Some of my Facebook friends, who are also my flesh-and-blood friends and relatives, shared their thoughts on the topic. They will speak first.
“At least the people posting online are paying attention — I like to read opposing views, as well as (a) healthy accounting of my own views by someone who can express them better than I,” wrote Jocelyn Steele of Virginia, my friend of more than 20 years. For Steele, posting her own political commentary, including links to partisan and non-partisan websites and political cartoons, and reading responses to her posts and the posts of others, is educational as well as a form of advocacy for causes she deems important.
My sister, Stephanie Clouse of New Jersey, contributed: “It just may cause you a couple of friendships or damage a few relationships. It really matters how passionate you are … Political conversations can take place without becoming rude or disrespectful. What we see more than anything today is, ‘If you don’t support the same candidate as I do, then you are stupid, naive and are being duped.’ Of course, one would hope that friendships are strong enough to endure a little bit of heavy debating.”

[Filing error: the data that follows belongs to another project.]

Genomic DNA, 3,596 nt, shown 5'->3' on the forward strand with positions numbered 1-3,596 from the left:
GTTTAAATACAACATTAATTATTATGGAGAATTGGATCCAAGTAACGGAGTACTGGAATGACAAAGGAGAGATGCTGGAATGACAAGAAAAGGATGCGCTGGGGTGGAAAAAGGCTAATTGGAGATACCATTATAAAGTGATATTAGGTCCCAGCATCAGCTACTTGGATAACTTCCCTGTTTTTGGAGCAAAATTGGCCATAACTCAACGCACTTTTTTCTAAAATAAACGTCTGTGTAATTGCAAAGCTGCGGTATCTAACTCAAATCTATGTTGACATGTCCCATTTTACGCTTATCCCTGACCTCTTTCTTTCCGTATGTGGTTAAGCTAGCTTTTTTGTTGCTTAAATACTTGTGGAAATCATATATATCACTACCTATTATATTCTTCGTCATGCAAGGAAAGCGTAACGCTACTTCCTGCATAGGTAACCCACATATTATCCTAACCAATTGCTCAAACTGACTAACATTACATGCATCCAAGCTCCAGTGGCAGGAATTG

For my sister, Facebook serves as a forum for vigorous debate that runs the risk of damaging relationships, and users must be prepared to take some hits if they make strident postings.
“I may post my views in hope of MAYBE swaying others, but whatever their views, I will not allow a political view (to) affect friendships, and no bad feelings to anyone. I like the challenge of responding to other views also!” shared another friend of more than 10 years from New Jersey. She sees Facebook as a political discourse forum as well, but said she is unwilling to risk damaging relationships.